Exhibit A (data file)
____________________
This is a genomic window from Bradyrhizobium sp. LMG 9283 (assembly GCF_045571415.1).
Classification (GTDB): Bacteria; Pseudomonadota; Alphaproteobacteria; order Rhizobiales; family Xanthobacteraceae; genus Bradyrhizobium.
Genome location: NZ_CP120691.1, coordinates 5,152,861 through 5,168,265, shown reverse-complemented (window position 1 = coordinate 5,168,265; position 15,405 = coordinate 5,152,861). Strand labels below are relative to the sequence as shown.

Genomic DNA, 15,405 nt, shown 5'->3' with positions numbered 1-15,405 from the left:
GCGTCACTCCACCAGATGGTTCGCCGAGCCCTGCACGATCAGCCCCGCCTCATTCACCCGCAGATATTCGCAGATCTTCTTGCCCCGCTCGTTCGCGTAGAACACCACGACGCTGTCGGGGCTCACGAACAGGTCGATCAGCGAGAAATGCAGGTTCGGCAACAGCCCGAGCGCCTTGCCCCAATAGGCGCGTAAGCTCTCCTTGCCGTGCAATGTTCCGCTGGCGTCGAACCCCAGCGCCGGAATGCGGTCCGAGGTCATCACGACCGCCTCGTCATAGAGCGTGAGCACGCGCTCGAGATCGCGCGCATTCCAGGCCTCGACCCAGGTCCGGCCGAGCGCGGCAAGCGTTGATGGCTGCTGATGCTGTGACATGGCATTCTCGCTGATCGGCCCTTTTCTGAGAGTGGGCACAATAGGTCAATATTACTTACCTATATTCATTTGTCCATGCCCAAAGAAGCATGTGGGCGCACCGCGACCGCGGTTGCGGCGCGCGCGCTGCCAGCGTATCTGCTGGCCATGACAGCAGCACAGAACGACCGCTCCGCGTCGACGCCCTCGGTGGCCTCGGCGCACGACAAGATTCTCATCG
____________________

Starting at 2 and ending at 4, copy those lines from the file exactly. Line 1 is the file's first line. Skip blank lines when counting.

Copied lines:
Classification (GTDB): Bacteria; Pseudomonadota; Alphaproteobacteria; order Rhizobiales; family Xanthobacteraceae; genus Bradyrhizobium.
Genome location: NZ_CP120691.1, coordinates 5,152,861 through 5,168,265, shown reverse-complemented (window position 1 = coordinate 5,168,265; position 15,405 = coordinate 5,152,861). Strand labels below are relative to the sequence as shown.

Genomic DNA, 15,405 nt, shown 5'->3' with positions numbered 1-15,405 from the left: